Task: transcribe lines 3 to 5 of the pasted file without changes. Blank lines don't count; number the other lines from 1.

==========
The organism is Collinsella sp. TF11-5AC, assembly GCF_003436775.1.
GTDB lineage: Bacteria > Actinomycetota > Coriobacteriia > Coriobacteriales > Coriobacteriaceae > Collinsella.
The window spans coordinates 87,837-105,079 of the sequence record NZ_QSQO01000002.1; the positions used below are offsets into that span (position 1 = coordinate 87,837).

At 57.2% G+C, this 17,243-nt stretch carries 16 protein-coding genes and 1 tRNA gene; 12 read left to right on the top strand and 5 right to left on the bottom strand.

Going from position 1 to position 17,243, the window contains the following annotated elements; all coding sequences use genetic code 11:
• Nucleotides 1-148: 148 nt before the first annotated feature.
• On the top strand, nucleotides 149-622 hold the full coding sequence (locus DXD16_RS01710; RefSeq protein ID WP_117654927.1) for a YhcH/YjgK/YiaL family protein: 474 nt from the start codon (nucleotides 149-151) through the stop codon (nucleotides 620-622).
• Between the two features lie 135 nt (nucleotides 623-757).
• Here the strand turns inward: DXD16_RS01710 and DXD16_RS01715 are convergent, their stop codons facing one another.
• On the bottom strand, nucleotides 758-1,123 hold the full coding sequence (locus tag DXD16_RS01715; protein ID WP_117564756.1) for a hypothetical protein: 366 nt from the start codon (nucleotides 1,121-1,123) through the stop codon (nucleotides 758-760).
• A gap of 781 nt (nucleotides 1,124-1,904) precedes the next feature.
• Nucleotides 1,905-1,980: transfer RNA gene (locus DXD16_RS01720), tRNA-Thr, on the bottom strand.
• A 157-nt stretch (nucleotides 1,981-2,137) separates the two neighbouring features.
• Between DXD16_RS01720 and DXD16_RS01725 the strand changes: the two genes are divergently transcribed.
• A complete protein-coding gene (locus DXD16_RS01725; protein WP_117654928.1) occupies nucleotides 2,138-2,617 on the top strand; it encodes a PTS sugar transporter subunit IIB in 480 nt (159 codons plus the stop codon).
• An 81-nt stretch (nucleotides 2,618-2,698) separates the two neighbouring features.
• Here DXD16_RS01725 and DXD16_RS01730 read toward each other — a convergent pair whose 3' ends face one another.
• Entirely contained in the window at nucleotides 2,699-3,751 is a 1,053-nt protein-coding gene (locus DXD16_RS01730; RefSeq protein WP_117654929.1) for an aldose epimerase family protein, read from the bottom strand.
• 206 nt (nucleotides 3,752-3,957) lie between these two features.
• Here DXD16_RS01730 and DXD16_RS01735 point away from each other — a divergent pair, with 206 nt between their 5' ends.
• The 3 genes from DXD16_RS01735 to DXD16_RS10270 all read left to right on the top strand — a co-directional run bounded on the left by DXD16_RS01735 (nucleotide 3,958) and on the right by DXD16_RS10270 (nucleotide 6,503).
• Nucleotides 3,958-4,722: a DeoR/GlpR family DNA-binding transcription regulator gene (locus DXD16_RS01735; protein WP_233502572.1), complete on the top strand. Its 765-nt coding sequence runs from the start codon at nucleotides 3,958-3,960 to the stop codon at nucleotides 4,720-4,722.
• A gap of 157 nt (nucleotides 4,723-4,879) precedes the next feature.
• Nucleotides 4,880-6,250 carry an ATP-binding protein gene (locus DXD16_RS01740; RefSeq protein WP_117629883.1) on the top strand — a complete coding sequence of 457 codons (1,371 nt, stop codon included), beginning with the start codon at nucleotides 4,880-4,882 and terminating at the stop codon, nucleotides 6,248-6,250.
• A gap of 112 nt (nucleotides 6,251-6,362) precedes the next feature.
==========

The window spans coordinates 87,837-105,079 of the sequence record NZ_QSQO01000002.1; the positions used below are offsets into that span (position 1 = coordinate 87,837).

At 57.2% G+C, this 17,243-nt stretch carries 16 protein-coding genes and 1 tRNA gene; 12 read left to right on the top strand and 5 right to left on the bottom strand.

Going from position 1 to position 17,243, the window contains the following annotated elements; all coding sequences use genetic code 11: